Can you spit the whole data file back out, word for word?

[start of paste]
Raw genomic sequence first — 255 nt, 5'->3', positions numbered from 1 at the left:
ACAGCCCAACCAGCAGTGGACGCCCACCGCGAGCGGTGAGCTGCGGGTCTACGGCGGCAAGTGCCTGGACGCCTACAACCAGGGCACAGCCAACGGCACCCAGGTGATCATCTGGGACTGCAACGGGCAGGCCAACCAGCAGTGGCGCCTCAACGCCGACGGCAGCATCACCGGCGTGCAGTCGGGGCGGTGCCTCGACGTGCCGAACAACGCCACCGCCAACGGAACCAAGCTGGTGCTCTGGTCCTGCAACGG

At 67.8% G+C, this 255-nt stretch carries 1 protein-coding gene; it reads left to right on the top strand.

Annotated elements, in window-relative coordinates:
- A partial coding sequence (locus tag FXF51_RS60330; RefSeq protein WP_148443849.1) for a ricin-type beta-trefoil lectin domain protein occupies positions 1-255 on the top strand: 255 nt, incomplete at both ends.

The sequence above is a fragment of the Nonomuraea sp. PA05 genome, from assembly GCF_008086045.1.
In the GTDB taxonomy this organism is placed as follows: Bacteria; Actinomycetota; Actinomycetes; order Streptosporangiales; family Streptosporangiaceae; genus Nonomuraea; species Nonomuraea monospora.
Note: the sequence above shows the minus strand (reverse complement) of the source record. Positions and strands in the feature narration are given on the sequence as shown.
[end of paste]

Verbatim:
Raw genomic sequence first — 255 nt, 5'->3', positions numbered from 1 at the left:
ACAGCCCAACCAGCAGTGGACGCCCACCGCGAGCGGTGAGCTGCGGGTCTACGGCGGCAAGTGCCTGGACGCCTACAACCAGGGCACAGCCAACGGCACCCAGGTGATCATCTGGGACTGCAACGGGCAGGCCAACCAGCAGTGGCGCCTCAACGCCGACGGCAGCATCACCGGCGTGCAGTCGGGGCGGTGCCTCGACGTGCCGAACAACGCCACCGCCAACGGAACCAAGCTGGTGCTCTGGTCCTGCAACGG

At 67.8% G+C, this 255-nt stretch carries 1 protein-coding gene; it reads left to right on the top strand.

Annotated elements, in window-relative coordinates:
- A partial coding sequence (locus tag FXF51_RS60330; RefSeq protein WP_148443849.1) for a ricin-type beta-trefoil lectin domain protein occupies positions 1-255 on the top strand: 255 nt, incomplete at both ends.

The sequence above is a fragment of the Nonomuraea sp. PA05 genome, from assembly GCF_008086045.1.
In the GTDB taxonomy this organism is placed as follows: Bacteria; Actinomycetota; Actinomycetes; order Streptosporangiales; family Streptosporangiaceae; genus Nonomuraea; species Nonomuraea monospora.
Note: the sequence above shows the minus strand (reverse complement) of the source record. Positions and strands in the feature narration are given on the sequence as shown.